- Concerns regarding missing data on those with disabilities and how they will be captured accurately within the plans (1 mention).
- A need to highlight transitions as a key aspect of children's services planning (1 mention).
Is the guidance clear about the roles and responsibilities of different public agencies with respect to Part Three duties? How could this be improved?
Forty-five responses were received regarding this question, with 31 responding that the guidance was clear. All of the health boards considered the guidance to be clear about the different roles and responsibilities contained in Part Three duties. Similarly all but one of the local government respondents agreed. The local partnership and third sector responses demonstrated more mixed views of the guidance. Details of the responses are shown in Table 8.
Table 8: Question Two response breakdown
|Yes||No||To an extent ||Not answered||Comments|
Seven of the commenters found the guidance around the roles and responsibilities to be clear (7 mentions), with Appendix B (a list of the duties outlined in Part Three by person(s) and organisations; page 78) and the interpretation of frequently used terms (page 4) being particularly useful and clear (2 mentions each). Two commenters felt that it was a major step forward to see services working together with the focus of improving children and young people's wellbeing.
However, more detail and clarity was sought regarding how public agencies should engage with children, young people and their families in the process of developing and reporting on Children's Services Plans, including their obligation to do so (6 mentions). One third sector organisation felt that children, young people and their families voices should be front and centre in the creation and implementation of the plans, as well as incorporating those with additional needs and vulnerabilities. This replicates other comments from throughout the consultation. The Children and Young People's Commissioner Scotland also reflected that there was a lack of detail around parental involvement in service consultation and planning.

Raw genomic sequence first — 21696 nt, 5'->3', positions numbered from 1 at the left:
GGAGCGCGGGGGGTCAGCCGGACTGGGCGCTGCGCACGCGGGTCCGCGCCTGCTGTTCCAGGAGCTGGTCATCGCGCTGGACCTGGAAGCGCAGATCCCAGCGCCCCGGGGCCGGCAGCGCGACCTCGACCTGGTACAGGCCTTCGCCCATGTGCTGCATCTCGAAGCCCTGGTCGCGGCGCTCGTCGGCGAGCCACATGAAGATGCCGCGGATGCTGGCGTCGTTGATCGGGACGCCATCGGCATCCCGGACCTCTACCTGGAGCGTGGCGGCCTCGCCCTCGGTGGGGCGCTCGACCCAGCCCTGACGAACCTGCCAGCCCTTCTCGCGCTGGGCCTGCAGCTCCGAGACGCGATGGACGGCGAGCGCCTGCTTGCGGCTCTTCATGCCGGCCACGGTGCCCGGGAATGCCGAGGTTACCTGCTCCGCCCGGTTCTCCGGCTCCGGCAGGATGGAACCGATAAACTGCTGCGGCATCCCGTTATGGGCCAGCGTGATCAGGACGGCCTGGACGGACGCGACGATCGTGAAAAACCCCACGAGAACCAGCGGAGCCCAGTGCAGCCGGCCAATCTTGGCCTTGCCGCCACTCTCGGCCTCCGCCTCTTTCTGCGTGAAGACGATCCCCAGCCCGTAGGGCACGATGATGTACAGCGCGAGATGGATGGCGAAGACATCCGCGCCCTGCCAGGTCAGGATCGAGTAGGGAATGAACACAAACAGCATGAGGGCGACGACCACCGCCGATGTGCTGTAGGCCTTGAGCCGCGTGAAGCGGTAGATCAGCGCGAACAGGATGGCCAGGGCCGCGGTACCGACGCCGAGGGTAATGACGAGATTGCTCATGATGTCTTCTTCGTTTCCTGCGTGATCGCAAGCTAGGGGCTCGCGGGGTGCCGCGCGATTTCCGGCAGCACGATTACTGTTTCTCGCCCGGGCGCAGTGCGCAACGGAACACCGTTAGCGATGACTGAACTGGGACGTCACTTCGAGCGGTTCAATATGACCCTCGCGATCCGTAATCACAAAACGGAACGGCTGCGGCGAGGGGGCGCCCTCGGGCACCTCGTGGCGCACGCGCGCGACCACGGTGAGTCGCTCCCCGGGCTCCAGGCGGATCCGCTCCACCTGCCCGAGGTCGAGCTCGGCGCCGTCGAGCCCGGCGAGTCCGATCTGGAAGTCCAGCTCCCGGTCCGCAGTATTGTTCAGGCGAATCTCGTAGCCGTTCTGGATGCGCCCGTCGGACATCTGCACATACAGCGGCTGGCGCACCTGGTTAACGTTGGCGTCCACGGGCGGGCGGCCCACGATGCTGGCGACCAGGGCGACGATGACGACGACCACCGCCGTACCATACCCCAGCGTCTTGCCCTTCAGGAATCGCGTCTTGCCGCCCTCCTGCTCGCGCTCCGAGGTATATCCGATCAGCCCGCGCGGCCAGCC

Two commenters felt that the guidance needed further definitions and supporting guidance or practical notes to ensure a full understanding. Concerns were also raised regarding the potential disparity around implementing the guidance across all local authorities and health boards (2 mentions), with one respondent reflecting that this may lead to a postcode lottery:
"If local authorities and health boards are left to make their own determination as to whether such important services have an impact on children's wellbeing a postcode lottery of service provision could result, with very different impacts for children in differing geographic areas". (Children 1st and Barnardo's Scotland)
A number of commenters provided suggestions for improvements to the guidance:
- Add a list of public agencies and named partners and their specific roles and responsibilities (3 mentions).
- Baseline information needs to be provided or supported to enable measurement of progress and directions of travel (3 mentions). This was a recurring theme across the consultation.
- Rather repetitive and could be made more succinct (2 mentions).
- More detail is required on accountability of local authorities and health boards (2 mentions).
- Provide more examples around the involvement of national organisations and their roles (2 mentions).
- Would benefit from further details around planning at transitions (1 mention).
- More education for other professionals e.g. GPs and AHPs around the content of the guidance (1 mention).
- Guidance is unclear about the relationship between public agencies and third sector bodies in the delivery of services to children (1 mention) and in terms of wider working (1 mention).
- Helpful to have a simplification of overlapping national policy requirements (1 mention, again, a recurring theme across the consultation).
- Planning should focus on improving outcomes and wellbeing, rather than simply aiming to promote wellbeing which seems less ambitious (1 mention)
- To highlight the roles and responsibilities of different public agencies perhaps use three headings: universal provision for children; targeted interventions for children; and related services (1 mention).
With respect to the duty on local authorities and relevant health boards to consult in preparation of a Children's Services plan, is the guidance clear about the process which should be undertaken? How could this be improved?
There were 47 responses to this question. Twenty-nine respondents considered the guidance to be clear on the process of consulting in preparing children's services plans, 18, however, disagreed.